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There is a well-known theorem that a cyclic quadrilateral (its vertices all lie on the same circle) has supplementary opposite angles.

I have a feeling the converse is true, but I don't know how to prove it. The converse states:

If a quadrilateral's opposite angles are supplementary then it is cyclic.

Should I approach this proof by contradiction? Or is it possible to prove by construction?

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Show that one vertex lies on the circle determined by the other three. If you don't already "know" that a converse of the Inscribed Angle Theorem (rather, one of its immediate corollaries) gives this to you, then, sure, you could use contradiction effectively to prove the needed converse. But it's also possible to find a related direct approach. – Blue Feb 29 '12 at 14:46
Can anyone prove this by construction? That is, construct a quadrilateral whose opposite angles are supplementary, then prove it is cyclic? – chharvey Sep 2 '12 at 14:22

A proof by contradiction is a good approach. Suppose you have a quadrilateral $ABCD$ whose opposite angles are supplementary, but it is not cyclic. The vertices $A,B,C$ determine a circle, and the point $D$ does not lie on this circle, since we assume the quadrilateral is not cyclic.

Suppose for instance that $D$ lies outside the circle, and so the circle intersects $ABCD$ at some point $E$ on $CD$ (try drawing a picture to see this if needed.) Now $D$ is supplementary to $B$, and since $E$ is the opposite angle of $B$ in the cyclic quadrilateral $ABCE$, $E$ is supplementary to $B$ by the theorem you already know, and so $D$ and $E$ are congruent. But this contradicts the fact that an exterior angle cannot be congruent to an interior angle, which proves the converse. A similar method works if $D$ lies inside the circle as well. (I abuse notation a bit and refer to a vertex and the angle at that vertex by the same letter.)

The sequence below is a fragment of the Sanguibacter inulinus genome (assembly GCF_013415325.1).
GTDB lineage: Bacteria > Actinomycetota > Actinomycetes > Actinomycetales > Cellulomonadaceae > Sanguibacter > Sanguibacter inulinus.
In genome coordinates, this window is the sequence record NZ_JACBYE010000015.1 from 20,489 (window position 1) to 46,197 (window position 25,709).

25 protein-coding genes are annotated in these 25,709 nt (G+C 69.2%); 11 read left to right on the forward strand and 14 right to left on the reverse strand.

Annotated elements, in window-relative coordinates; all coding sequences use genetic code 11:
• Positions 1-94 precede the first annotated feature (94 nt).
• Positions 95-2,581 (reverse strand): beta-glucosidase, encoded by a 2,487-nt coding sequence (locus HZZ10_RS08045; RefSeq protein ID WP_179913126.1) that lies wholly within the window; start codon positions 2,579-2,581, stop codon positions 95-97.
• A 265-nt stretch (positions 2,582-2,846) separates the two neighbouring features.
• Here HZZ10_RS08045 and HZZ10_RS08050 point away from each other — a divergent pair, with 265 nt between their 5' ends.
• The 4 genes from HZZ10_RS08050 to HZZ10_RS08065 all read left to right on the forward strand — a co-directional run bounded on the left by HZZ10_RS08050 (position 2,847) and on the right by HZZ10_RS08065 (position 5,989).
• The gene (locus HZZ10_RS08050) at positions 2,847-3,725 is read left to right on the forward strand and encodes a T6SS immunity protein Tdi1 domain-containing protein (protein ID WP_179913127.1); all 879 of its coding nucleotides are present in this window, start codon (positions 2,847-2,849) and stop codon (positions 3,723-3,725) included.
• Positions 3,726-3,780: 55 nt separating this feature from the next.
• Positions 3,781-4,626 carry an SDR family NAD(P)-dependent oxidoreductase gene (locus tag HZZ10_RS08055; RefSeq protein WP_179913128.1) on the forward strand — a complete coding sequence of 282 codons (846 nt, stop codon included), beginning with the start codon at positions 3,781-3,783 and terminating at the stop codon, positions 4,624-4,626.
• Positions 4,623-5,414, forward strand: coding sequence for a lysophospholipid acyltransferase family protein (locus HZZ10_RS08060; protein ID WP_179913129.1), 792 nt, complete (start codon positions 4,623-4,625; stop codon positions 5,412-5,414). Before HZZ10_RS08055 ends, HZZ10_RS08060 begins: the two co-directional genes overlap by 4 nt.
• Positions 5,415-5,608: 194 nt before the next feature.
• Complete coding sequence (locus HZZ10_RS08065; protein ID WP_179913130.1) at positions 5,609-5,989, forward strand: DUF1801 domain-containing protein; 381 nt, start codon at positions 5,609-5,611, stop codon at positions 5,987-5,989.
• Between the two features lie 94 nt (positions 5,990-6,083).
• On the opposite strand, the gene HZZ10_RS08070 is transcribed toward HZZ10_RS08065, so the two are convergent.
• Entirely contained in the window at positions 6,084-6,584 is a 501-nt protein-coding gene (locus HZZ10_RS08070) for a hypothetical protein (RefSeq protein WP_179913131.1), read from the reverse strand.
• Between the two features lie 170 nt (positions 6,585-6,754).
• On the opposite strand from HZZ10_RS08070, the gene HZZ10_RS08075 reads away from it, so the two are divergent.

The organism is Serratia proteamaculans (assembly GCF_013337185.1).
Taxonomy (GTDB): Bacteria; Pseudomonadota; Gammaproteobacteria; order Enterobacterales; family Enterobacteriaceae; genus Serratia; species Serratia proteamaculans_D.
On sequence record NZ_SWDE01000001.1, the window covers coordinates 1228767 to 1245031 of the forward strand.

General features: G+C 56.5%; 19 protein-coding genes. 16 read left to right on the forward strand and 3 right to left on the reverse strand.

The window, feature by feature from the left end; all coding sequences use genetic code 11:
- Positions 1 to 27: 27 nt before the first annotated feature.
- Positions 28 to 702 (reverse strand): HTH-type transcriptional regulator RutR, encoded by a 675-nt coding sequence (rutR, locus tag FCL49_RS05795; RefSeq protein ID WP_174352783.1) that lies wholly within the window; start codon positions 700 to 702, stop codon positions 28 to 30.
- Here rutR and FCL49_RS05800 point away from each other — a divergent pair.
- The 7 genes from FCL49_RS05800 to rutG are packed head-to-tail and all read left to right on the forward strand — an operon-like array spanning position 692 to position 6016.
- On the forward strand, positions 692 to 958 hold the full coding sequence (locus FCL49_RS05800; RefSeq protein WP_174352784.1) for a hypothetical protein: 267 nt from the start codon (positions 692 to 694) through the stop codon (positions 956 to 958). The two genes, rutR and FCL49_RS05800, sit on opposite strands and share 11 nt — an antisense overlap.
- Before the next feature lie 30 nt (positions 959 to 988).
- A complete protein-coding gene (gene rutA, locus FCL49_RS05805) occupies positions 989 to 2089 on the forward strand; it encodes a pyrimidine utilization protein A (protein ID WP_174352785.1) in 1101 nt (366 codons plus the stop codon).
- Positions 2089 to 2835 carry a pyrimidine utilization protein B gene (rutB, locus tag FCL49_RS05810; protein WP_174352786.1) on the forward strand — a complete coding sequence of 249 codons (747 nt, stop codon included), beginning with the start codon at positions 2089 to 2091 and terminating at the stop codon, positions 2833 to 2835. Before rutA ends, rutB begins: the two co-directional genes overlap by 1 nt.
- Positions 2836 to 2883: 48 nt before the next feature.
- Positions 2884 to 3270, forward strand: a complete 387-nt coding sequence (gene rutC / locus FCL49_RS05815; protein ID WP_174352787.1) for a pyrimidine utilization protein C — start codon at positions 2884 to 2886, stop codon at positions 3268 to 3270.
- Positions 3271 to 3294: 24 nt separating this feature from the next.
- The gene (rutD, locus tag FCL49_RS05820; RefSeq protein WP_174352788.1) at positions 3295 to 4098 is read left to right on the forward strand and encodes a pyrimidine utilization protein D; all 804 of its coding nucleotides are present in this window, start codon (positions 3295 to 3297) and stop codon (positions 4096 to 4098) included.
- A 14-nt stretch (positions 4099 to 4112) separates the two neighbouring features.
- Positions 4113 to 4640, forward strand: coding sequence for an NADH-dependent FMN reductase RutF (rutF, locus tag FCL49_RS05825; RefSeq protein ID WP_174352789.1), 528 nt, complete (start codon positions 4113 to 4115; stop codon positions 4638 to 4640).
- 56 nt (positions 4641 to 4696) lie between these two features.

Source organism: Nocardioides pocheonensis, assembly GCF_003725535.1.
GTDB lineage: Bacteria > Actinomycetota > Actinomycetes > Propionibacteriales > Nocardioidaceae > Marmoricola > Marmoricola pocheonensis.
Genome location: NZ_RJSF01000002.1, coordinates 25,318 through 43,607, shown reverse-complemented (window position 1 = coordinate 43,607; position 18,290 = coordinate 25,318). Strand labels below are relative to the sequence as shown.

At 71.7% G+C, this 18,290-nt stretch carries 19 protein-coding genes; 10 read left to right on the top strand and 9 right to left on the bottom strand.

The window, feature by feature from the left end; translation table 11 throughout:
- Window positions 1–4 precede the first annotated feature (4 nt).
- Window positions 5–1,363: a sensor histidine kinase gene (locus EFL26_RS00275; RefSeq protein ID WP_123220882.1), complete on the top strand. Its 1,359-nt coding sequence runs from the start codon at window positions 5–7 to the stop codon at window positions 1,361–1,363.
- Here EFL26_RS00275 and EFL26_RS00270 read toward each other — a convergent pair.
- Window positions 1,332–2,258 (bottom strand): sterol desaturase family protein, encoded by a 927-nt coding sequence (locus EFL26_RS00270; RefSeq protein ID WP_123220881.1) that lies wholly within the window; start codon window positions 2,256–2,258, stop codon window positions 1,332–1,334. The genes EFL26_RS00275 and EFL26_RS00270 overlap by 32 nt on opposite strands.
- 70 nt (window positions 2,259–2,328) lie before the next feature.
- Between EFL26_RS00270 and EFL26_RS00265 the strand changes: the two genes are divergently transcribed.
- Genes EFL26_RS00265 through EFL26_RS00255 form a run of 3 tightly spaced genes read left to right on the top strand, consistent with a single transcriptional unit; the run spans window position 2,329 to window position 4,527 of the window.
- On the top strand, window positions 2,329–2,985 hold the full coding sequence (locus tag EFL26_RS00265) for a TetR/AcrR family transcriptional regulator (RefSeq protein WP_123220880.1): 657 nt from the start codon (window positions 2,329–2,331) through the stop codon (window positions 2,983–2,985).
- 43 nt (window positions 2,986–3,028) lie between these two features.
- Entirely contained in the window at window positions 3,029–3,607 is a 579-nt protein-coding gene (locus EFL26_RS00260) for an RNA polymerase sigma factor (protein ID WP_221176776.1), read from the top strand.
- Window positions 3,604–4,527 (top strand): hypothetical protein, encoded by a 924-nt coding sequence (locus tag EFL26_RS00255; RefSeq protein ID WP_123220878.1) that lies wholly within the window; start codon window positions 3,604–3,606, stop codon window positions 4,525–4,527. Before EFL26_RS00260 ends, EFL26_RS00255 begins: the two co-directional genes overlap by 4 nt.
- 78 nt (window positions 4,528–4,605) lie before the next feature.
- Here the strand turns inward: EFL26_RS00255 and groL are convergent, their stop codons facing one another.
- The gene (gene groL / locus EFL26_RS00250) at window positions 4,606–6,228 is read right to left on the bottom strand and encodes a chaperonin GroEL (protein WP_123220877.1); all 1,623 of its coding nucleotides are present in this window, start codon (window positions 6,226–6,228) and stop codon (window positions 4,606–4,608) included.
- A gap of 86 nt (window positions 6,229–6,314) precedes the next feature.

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That's essentially the argument I had in mind. For a contradiction-free modification, simply don't make any assumptions about the location of $D$ relative to $ABC$'s circle. Let $E$ be the point where ray $CD$ meets the circle, as above. Considering quads $ABCD$ and $ABCE$, the respective angles at $B$ match, as do the angles at $C$; further, $\angle D$ matches $\angle E$ as supplements to $\angle B$ ($\angle D$ by assumption, $\angle E$ by cyclic quadrilaterality). The quads are thus similar (AAA). As they share edge $BC$, they are in fact congruent. Therefore, points $D$ & $E$ coincide. – Blue Mar 1 '12 at 1:34
A nearly-identical argument proves a more basic fact: for segment $PQ$, the locus of pts $R$ such that $\angle PRQ$ has a particular measure is an arc $PQ$ of a unique circle; necessarily, the other arc is the locus for the supplementary measure. (Right angles give double-arcs.) In the proof, we invoke a corollary of the Inscribed Angle Theorem instead of cyclic quadrilaterality to establish the key similarity (for triangles instead of quads). As I suggested, knowing this solves OP's problem easily: given diagonal $AC$, pt $B$ determines an arc of a circle, and $D$ must lie on the other arc. – Blue Mar 1 '12 at 2:22
@Blue D could be a point on the tangent to the circle at C, in which case the point E would not exist. – user74973 Nov 6 '15 at 0:32

Denote $ABCD$ your quadrilateral. You can prove that $ABC$ and $BCD$ have the same circumcenter.

A short argument.

Denote by $O$ the circumcenter of $ABC$ and $P$ the circumcenter of $BCD$. Then both triangles $BOC$ and $BPC$ are isosceles, $\angle BOC=2\angle A, \angle BPC=2\angle D$. Therefore $\angle BOC+\angle BPC=2\pi$. This wouldn't be possible if $P \neq O$.

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I'm not sure how I would go about doing that... – chharvey Mar 1 '12 at 0:03
If $∠BOC+∠BPC=2π$. then why wouldn't this be possible for P≠O. – user103816 Jul 20 '15 at 10:02

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